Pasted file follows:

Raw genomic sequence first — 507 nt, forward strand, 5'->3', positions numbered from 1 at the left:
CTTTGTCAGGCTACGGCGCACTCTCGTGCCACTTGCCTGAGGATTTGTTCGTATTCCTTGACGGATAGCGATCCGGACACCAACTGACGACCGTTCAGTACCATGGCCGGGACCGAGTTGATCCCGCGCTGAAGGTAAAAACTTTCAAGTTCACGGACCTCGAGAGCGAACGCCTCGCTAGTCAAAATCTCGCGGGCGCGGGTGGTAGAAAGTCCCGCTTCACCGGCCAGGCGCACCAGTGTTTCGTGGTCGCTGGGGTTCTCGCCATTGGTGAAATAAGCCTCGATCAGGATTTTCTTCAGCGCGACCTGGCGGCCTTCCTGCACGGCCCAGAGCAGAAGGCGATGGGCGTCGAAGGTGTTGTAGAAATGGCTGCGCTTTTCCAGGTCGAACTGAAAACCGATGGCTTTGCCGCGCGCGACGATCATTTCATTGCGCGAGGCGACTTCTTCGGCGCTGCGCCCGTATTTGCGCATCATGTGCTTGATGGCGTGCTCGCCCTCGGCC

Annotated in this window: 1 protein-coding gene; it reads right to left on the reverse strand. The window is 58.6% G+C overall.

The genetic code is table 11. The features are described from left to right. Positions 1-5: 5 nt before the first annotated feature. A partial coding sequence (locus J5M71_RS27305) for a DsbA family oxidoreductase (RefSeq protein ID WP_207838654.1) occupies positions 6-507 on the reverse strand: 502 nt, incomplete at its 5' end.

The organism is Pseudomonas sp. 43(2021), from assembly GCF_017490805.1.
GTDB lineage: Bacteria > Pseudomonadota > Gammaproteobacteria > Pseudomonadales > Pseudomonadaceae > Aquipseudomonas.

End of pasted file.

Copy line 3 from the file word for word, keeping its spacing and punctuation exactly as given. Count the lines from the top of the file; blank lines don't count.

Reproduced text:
Annotated in this window: 1 protein-coding gene; it reads right to left on the reverse strand. The window is 58.6% G+C overall.